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Breaking: Atlanta lockout is over as players cave in

After weeks of lockout, involving loss of wages and health benefits, the bitter dispute ended suddenly tonight.

UPDATE here.

Here’s the musicians’ press release:

Atlanta Symphony Musicians Accept New Agreement Including $5.2 Million In Concessions


Atlanta, GA, September 26, 2012:  


The Atlanta Symphony Orchestra Players Association (ASOPA) announced that the musicians voted to accept a new Collective Bargaining Agreement (CBA) for the term of September 23, 2012 –  September 6, 2014.


In an unprecedented and extremely painful move designed to keep the music going, ASOPA agreed to every dollar in concessions that the Woodruff Arts Center (WAC) and ASO management have demanded since the lockout began on August 25.  In the interest of continuing to bring music to the community and opening the season on time, ASOPA has accepted $5.2 million in concessions over a brief two-year agreement.


The concessions were made against the backdrop of ASO board chair Jim Abrahamson’s claim that the ASO is “on the brink of extinction.”  Despite its executives’ dire assessment, the only ASO gesture toward sharing the financial pain is an agreement that CEO Stanley Romanstein, his second in command Donald F. Fox (whose salaries alone were $314,000 and $291,000, respectively, according to the most recent IRS documents filed by the ASO) and three other ASO  managers  will merely have their aggregate pay cut by 6%.  No staff running ASO subsidiaries, including Verizon Wireless Amphitheatre, will be affected. The musicians had proposed that all staff earning the equivalent of their base salary and above share equally in the musicians’ sacrifices, which would have yielded exponentially greater savings.


Those charged with overseeing the ASO have done historic damage to the future of the Orchestra by insisting on an arbitrary “musicians’ share” of $5.2 million. They have set the ASO back over 31 years in work weeks for the musicians and over 10 years in musicians’ compensation, not even taking inflation into account. This will make it all the more challenging to retain and continue to attract the talent that has brought international acclaim and national prominence to Atlanta’s Grammy award-winning ensemble.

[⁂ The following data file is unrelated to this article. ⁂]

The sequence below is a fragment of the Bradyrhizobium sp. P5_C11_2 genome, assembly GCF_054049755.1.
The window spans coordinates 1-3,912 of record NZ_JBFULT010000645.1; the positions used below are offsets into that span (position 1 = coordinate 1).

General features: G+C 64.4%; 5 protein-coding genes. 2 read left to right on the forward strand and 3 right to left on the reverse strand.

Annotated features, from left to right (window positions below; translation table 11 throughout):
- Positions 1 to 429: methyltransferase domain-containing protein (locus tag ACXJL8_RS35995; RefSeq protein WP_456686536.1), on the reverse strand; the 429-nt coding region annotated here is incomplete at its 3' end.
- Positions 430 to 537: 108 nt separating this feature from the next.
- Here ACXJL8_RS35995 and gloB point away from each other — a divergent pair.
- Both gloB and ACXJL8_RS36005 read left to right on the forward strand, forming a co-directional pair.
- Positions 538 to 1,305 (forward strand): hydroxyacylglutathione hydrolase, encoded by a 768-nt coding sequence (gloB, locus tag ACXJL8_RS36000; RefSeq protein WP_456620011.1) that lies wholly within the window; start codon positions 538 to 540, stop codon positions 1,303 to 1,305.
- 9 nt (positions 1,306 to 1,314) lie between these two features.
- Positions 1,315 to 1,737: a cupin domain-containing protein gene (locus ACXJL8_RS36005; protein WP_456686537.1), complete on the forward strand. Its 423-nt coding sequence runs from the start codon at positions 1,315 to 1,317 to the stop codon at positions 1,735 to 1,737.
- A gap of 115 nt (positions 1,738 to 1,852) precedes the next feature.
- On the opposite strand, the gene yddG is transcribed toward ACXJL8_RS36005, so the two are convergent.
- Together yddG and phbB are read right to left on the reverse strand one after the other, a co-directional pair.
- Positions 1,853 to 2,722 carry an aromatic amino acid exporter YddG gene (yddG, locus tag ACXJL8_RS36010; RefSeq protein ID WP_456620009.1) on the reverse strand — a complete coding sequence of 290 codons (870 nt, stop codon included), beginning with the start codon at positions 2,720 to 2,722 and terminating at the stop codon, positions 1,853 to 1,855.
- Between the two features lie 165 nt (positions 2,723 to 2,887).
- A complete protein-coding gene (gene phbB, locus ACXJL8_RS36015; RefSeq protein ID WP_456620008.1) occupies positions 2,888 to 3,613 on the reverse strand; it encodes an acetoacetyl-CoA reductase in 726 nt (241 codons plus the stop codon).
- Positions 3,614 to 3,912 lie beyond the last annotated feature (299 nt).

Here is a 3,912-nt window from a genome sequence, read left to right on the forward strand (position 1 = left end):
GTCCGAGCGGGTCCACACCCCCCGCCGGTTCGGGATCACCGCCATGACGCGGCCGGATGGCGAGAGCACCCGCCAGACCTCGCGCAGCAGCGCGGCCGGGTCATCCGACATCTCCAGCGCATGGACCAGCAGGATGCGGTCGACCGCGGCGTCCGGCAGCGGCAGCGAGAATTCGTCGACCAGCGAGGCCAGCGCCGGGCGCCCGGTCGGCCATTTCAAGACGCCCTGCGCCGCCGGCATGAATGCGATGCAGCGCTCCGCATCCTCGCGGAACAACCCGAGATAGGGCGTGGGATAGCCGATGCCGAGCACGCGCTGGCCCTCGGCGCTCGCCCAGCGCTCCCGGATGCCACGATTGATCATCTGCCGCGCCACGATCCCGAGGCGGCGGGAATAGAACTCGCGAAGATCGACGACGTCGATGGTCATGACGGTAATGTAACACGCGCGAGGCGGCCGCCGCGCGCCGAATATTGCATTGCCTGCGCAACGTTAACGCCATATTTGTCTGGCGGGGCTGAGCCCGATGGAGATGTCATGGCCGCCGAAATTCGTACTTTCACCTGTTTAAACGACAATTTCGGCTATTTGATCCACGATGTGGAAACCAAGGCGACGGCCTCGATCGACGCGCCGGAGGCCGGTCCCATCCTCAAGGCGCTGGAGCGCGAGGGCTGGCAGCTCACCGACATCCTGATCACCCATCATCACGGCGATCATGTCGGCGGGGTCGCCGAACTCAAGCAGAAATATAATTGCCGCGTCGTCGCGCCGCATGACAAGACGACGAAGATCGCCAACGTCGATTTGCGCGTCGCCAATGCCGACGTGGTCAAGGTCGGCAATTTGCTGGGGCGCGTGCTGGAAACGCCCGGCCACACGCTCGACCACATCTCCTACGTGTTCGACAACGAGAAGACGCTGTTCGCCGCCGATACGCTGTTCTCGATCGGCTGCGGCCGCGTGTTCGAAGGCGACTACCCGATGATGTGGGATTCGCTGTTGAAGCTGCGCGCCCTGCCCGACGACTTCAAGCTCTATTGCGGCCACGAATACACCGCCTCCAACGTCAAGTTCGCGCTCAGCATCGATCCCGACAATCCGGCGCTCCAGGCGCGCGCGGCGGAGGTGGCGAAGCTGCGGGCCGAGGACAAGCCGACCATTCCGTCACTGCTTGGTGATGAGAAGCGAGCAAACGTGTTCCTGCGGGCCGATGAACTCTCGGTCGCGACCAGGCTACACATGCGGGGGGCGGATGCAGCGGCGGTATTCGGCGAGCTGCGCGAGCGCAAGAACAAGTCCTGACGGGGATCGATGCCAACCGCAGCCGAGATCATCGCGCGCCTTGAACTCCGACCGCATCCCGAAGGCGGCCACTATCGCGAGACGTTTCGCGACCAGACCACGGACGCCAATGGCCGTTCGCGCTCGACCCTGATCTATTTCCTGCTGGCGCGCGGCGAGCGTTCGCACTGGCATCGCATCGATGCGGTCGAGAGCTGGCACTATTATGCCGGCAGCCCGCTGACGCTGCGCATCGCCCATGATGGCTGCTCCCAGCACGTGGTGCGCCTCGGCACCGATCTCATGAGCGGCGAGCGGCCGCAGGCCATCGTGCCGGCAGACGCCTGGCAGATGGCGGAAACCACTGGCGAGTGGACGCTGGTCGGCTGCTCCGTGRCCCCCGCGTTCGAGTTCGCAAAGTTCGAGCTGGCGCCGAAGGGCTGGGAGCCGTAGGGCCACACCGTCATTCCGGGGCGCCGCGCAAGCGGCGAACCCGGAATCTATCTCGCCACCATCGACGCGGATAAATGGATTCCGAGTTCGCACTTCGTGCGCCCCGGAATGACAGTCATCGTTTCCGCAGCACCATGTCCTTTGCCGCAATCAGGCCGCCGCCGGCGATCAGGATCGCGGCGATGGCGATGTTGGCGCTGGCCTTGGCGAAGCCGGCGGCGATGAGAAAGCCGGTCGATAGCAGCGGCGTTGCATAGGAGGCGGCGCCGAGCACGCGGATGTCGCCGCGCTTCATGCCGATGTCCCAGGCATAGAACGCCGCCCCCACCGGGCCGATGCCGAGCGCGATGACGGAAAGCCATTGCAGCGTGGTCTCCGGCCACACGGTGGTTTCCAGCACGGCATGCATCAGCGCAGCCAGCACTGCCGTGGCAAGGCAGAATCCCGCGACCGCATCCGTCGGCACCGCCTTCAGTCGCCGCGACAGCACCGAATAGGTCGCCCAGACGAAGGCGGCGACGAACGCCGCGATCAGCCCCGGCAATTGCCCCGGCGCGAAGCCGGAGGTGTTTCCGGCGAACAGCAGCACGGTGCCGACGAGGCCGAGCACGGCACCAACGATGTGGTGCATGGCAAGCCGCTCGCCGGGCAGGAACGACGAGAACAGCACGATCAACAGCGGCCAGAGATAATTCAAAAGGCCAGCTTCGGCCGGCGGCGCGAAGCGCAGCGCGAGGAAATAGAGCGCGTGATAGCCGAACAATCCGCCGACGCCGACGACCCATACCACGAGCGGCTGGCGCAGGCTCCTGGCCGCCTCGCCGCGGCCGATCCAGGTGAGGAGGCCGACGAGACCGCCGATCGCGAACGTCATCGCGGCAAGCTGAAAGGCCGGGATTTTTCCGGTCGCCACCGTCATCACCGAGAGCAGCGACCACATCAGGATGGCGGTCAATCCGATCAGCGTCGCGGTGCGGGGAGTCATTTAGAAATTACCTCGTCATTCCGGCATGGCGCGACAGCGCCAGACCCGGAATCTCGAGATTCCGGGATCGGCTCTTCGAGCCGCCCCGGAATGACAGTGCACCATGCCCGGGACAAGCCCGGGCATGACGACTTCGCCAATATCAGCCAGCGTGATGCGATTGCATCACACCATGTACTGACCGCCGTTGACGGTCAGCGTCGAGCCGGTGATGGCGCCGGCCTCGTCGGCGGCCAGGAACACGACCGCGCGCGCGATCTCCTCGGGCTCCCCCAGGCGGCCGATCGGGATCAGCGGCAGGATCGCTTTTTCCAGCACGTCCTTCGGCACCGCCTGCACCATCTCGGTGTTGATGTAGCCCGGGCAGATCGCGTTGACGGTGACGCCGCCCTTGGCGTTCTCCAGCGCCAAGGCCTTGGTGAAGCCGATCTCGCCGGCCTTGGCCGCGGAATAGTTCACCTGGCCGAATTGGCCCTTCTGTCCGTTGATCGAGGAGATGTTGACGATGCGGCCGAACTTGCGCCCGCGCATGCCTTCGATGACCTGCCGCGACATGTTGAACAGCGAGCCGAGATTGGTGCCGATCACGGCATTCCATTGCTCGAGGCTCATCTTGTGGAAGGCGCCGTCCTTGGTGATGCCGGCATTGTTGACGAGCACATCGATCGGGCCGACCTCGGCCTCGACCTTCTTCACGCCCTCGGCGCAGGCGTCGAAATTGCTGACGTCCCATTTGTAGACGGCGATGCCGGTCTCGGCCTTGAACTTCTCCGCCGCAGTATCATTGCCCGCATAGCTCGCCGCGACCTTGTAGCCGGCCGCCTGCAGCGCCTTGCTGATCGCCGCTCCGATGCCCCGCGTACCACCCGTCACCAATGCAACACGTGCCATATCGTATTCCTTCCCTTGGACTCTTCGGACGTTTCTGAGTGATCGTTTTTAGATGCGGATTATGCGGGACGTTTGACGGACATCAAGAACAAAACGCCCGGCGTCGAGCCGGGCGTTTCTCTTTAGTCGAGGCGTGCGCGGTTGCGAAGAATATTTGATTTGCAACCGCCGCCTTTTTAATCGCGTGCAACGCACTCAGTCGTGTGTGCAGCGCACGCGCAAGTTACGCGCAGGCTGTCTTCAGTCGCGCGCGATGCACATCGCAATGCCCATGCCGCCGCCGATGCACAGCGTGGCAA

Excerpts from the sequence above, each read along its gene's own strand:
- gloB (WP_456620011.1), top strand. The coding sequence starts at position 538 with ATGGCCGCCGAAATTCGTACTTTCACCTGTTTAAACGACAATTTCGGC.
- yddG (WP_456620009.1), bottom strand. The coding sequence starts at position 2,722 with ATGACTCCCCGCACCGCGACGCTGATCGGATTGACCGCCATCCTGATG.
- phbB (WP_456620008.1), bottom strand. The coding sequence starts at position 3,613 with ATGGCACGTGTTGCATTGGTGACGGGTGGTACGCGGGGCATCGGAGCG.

The musicians’ costs were a mere 28% of the total ASO budget in recent years, a figure which will now drop to 24%. Yet the musicians will now produce the vast majority of the savings demanded by the ASO and the WAC, absorbing 17% and 14% individual pay cuts in the two years of the agreement. The number of musicians will drop from 95 to 88, a figure that is almost eclipsed by the current ASO administrative staff of 74. The season will be reduced from 52  to 41 weeks in 2012-13 and 42 weeks in 2013-14. The musicians also agreed to shoulder part of their health insurance premiums, and to increased flexibility in working conditions, allowing ASO management to utilize the orchestra in smaller ensembles simultaneously.


When the ASO was last the size and season length it is being reduced to now, the administrative staff was smaller than 15.  The musicians are not, and have never been, the cause of financial problems at the ASO, and in light of these agonizing cuts cannot be cited as such in the future. Their world-class performance is in stark contrast to that of the ASO’s leadership, both current and past. Management must be held accountable for under-performance at nearly every level for the past decade. For example, the operations of the ASO’s expensive summer venues, Chastain Park and Verizon Wireless Amphitheatre (where the musicians will hardly play in the future) have repeatedly failed to meet revenue projections. These failures account for a huge proportion of the ASO’s recent deficits.  The ASO and WAC boards and the public must demand serious results from management — results that will begin rebuilding the ASO to major-league status.


The musicians of the Atlanta Symphony Orchestra have agreed to these deep concessions for one reason alone, and that is to do what they do best: continue to play great music for their public at an extraordinarily high level.  They hope you will join them in support and recognition of this sacrifice by attending upcoming concerts, donating generously, and recognizing that the people on stage are the assets that must be preserved.



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  1. Interesting news which makes Norman’s comments about the Chicago Symphony deal look extremely prescient…